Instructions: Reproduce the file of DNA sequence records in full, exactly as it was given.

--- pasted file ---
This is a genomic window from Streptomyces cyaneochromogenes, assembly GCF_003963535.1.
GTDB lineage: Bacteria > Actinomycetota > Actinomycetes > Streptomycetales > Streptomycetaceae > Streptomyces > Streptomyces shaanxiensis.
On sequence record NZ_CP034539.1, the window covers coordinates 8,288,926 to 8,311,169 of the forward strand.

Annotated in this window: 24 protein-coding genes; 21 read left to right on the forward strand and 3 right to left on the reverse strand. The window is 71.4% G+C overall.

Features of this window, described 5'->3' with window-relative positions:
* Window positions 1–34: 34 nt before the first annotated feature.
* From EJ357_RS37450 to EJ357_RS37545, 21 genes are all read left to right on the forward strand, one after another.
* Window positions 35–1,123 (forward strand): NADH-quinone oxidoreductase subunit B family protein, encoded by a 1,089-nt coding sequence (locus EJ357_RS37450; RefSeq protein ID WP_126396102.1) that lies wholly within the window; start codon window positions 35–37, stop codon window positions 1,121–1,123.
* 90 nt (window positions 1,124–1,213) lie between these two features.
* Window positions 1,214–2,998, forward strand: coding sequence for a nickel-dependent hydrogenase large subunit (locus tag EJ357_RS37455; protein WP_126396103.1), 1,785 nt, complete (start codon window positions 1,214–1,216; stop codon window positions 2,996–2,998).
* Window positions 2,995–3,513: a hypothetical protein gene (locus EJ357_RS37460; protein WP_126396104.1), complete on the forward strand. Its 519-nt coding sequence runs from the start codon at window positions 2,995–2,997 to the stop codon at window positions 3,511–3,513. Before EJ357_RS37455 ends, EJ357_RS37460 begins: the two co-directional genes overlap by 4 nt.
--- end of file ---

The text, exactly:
This is a genomic window from Streptomyces cyaneochromogenes, assembly GCF_003963535.1.
GTDB lineage: Bacteria > Actinomycetota > Actinomycetes > Streptomycetales > Streptomycetaceae > Streptomyces > Streptomyces shaanxiensis.
On sequence record NZ_CP034539.1, the window covers coordinates 8,288,926 to 8,311,169 of the forward strand.

Annotated in this window: 24 protein-coding genes; 21 read left to right on the forward strand and 3 right to left on the reverse strand. The window is 71.4% G+C overall.

Features of this window, described 5'->3' with window-relative positions:
* Window positions 1–34: 34 nt before the first annotated feature.
* From EJ357_RS37450 to EJ357_RS37545, 21 genes are all read left to right on the forward strand, one after another.
* Window positions 35–1,123 (forward strand): NADH-quinone oxidoreductase subunit B family protein, encoded by a 1,089-nt coding sequence (locus EJ357_RS37450; RefSeq protein ID WP_126396102.1) that lies wholly within the window; start codon window positions 35–37, stop codon window positions 1,121–1,123.
* 90 nt (window positions 1,124–1,213) lie between these two features.
* Window positions 1,214–2,998, forward strand: coding sequence for a nickel-dependent hydrogenase large subunit (locus tag EJ357_RS37455; protein WP_126396103.1), 1,785 nt, complete (start codon window positions 1,214–1,216; stop codon window positions 2,996–2,998).
* Window positions 2,995–3,513: a hypothetical protein gene (locus EJ357_RS37460; protein WP_126396104.1), complete on the forward strand. Its 519-nt coding sequence runs from the start codon at window positions 2,995–2,997 to the stop codon at window positions 3,511–3,513. Before EJ357_RS37455 ends, EJ357_RS37460 begins: the two co-directional genes overlap by 4 nt.